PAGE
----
Martha Stewart Jokes

Martha Stewart Jokes

  I wish you all a Happy Thanksgiving!  In case you decide to 
stop by, Martha Stewart will not be dining with us this 
Thanksgiving. I'm telling you in advance, so don't act surprised. 
Since Ms. Stewart won't be coming, I've made a few small changes:

  Our sidewalk will not be lined with homemade, paper bag 
luminaries. After a trial run, it was decided that no matter how 
cleverly done, rows of flaming lunch sacks do not have the desired
welcoming effect.

  The dining table will not be covered with expensive linens,
fancy china or crystal goblets.  If possible, we will use dishes
that match and everyone will get a fork. Since this IS Thanksgiving,
we will refrain from using the plastic Peter Rabbit plate and the 
Santa napkins from last Christmas.

  Our centerpiece will not be the tower of fresh fruit and flowers 
that I promised.  Instead we will be displaying a hedgehog-like 
decoration handcrafted from the finest construction paper.  The 
artist assures me it is a turkey.

  We will be dining fashionably late.  The children will entertain
you while you wait.  I'm sure they will be happy to share every 
choice comment I have made regarding Thanksgiving, pilgrims and the
turkey hotline.  Please remember that most of these comments were 
made at 5:00 p.m. upon discovering that the turkey was still hard 
enough to cut diamonds.  As accompaniment to the children's recital,
I will play a recording of tribal drumming. If the children should 
mention that I don't own a recording of tribal drumming, or that 
tribal drumming sounds suspiciously like a frozen turkey in a 
clothes dryer, ignore them.  They are lying.

  We toyed with the idea of ringing a dainty silver bell to 
announce the start of our feast.  In the end, we chose to keep 
our traditional method.  We've also decided against a formal seating
arrangement.  When the smoke alarm sounds, please gather around the 
table and sit where you like.  In the spirit of harmony, we will ask 
the children to sit at a separate table, in a separate room, next door.

  Now I know you have all seen pictures of one person carving a turkey
in front of a crowd of appreciative onlookers.  This will not be 
happening at our dinner.  For safety reasons, the turkey will be carved
in a private ceremony.  I stress "private" meaning: Do not, under any 
circumstances, enter the kitchen to laugh at me. Do not send small, 
unsuspecting children to check on my progress. I have an electric knife.
The turkey is unarmed.  It stands to reason that I will eventually win. 
When I do, we will eat.

  Before I forget, there is one last change.  Instead of offering a 
choice between 12 different scrumptious desserts, we will be serving 
the traditional pumpkin pie, garnished with whipped cream and small 
fingerprints.  You will still have a choice: take it or leave it.

  Martha Stewart will not be dining with us this Thanksgiving.
She probably won't come next year either.  I am thankful.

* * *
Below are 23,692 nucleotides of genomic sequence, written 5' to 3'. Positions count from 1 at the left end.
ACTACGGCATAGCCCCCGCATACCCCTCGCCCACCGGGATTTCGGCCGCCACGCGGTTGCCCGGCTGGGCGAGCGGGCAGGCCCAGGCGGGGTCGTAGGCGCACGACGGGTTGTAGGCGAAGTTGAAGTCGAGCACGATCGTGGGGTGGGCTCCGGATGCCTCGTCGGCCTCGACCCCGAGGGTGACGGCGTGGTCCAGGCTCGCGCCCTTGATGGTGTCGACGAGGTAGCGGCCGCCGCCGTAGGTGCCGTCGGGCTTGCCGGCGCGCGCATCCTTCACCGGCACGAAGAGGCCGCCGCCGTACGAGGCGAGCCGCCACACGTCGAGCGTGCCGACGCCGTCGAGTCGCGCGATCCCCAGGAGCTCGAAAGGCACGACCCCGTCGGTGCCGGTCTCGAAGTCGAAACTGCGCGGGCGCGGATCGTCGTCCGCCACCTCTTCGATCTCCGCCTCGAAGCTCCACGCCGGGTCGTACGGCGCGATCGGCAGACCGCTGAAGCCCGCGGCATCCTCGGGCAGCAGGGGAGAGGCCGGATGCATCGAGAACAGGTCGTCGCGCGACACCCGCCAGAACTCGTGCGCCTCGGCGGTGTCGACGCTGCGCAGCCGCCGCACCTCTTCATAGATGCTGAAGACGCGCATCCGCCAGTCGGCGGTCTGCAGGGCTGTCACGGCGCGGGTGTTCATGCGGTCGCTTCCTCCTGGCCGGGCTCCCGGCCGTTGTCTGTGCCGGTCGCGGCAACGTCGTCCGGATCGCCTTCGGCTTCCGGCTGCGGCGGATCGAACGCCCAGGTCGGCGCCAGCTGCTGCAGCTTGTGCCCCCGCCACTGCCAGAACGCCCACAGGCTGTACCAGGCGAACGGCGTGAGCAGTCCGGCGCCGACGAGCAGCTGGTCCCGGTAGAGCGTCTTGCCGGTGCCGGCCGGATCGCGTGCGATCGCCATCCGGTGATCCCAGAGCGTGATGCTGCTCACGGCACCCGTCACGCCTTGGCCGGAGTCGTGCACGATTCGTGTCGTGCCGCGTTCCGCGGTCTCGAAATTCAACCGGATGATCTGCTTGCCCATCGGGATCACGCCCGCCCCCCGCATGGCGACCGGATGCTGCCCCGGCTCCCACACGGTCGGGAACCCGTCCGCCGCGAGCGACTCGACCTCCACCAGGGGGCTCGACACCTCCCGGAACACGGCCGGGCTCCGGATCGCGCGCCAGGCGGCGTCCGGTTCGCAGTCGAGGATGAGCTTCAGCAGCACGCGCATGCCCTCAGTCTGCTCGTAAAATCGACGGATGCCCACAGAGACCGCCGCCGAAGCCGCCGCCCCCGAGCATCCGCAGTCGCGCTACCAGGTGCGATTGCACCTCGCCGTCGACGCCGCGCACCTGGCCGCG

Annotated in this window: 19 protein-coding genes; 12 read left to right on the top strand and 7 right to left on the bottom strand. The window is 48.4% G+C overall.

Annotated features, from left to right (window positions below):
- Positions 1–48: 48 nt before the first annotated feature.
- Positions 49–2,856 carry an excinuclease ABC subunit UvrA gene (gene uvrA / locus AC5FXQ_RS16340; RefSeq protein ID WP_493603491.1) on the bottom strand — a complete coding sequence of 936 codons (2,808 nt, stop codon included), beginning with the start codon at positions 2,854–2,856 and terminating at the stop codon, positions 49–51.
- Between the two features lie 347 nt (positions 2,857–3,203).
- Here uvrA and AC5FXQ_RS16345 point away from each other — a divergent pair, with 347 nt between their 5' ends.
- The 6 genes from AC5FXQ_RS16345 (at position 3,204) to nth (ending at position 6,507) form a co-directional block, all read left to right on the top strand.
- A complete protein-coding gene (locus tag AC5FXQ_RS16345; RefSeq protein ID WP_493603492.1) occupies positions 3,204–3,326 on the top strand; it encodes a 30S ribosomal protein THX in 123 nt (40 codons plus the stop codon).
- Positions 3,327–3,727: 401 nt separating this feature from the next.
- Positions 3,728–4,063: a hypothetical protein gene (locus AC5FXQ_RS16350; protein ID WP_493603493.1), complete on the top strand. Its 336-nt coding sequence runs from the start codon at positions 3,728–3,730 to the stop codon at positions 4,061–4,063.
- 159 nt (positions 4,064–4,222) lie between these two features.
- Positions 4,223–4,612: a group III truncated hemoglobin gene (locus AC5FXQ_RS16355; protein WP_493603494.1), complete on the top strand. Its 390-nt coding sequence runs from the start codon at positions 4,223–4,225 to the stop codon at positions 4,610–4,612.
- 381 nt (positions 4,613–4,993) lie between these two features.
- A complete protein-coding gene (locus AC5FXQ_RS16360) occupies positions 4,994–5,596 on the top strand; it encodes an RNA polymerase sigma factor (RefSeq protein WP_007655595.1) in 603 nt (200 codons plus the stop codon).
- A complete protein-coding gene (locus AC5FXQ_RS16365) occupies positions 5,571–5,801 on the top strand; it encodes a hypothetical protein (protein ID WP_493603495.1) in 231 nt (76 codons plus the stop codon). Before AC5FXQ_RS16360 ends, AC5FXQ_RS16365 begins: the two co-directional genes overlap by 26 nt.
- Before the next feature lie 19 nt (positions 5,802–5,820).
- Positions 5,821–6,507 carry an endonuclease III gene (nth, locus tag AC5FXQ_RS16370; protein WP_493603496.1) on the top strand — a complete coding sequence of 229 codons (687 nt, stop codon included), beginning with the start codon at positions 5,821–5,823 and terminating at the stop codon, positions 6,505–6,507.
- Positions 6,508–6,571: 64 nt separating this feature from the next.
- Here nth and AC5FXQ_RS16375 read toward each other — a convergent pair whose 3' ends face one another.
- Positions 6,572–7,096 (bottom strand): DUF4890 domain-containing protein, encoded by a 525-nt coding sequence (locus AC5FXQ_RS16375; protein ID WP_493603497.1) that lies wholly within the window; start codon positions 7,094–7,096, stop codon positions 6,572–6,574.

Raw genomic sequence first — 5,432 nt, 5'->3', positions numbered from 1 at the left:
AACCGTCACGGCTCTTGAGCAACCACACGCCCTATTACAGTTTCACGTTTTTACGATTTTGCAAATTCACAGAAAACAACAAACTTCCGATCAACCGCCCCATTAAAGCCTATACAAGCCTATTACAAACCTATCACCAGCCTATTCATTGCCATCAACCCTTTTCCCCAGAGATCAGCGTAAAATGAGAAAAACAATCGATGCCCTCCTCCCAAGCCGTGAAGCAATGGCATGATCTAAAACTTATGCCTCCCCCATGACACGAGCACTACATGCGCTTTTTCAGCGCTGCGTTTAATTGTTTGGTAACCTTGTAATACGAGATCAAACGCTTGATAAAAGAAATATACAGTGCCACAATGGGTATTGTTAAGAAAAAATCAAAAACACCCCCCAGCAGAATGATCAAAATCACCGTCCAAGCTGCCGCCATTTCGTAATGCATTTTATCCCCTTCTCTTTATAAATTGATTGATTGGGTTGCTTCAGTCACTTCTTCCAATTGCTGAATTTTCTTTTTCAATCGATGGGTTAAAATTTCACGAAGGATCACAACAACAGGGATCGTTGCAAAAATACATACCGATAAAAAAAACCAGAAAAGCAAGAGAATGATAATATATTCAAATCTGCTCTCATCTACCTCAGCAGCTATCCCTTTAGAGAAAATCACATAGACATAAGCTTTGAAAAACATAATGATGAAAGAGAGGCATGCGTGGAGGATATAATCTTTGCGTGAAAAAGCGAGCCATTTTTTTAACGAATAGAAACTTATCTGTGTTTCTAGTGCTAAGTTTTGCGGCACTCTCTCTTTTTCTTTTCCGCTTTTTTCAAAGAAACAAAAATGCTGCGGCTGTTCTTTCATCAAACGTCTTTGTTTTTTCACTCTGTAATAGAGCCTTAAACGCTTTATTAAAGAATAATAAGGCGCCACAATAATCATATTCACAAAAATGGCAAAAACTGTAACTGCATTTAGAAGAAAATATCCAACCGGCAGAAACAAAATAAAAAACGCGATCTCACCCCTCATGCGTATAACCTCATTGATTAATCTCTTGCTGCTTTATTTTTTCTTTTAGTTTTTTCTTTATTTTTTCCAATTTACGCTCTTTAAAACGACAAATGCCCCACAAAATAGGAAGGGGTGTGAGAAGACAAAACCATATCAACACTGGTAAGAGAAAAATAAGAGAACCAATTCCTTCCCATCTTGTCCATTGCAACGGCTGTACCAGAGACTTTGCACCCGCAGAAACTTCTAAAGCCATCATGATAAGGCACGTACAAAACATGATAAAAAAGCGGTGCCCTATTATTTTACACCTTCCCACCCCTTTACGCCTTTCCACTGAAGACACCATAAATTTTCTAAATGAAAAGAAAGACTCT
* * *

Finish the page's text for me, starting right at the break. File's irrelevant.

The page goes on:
Martha Stewart's Christmas letter to Erma Bombeck:

Hi Erma,

This perfectly delightful note is being sent on paper I made myself to
tell you what I have been up to. Since it snowed last night, I got up
early and made a sled with old barn wood and a glue gun. I hand painted
it in gold leaf, got out my loom, and made a blanket in peaches and
mauves. Then to make the sled complete, I made a white horse to pull it,
from DNA that I had just sitting around in my craft room.

By then, it was time to start making the place mats and napkins for my
20 breakfast guests. I'm serving the old standard Stewart twelve-course
breakfast, but I'll let you in on a little secret: I didn't have time to
make the tables and chairs this morning, so I used the ones I had on

Before I moved the table into the dining room, I decided to add just a
touch of the holidays. So I repainted the room in pinks and stenciled
gold stars on the ceiling. Then, while the homemade bread was rising, I
took antique candle molds and made the dishes (exactly the same shade of
pink) to use for breakfast. These were made from Hungarian clay, which
you can get at almost any Hungarian craft store.

Well, I must run. I need to finish the buttonholes on the dress I'm
wearing for breakfast. I'll get out the sled and drive this note to the
post office as soon as the glue dries on the envelope I'll be making.
Hope my breakfast guests don't stay too long, I have 40,000 cranberries
to string with bay leaves before my speaking engagement at noon. It's a
good thing.

Martha Stewart

P.S. When I made the ribbon for this typewriter, I used 1/8-inch gold
gauze. I soaked the gauze in a mixture of white grapes and blackberries
which I grew, picked, and crushed last week just for fun.

Response from Erma Bombeck:

Dear Martha, I'm writing this on the back of an old shopping list, pay
no attention to the coffee and jelly stains. I'm 20 minutes late getting
my daughter up for school, packing a lunch with one hand, on the phone
with the dog pound, seems old Ruff needs bailing out again. Burnt my arm
on the curling iron when I was trying to make those cute curly fries,
how DO they do that? Still can't find the scissors to cut out some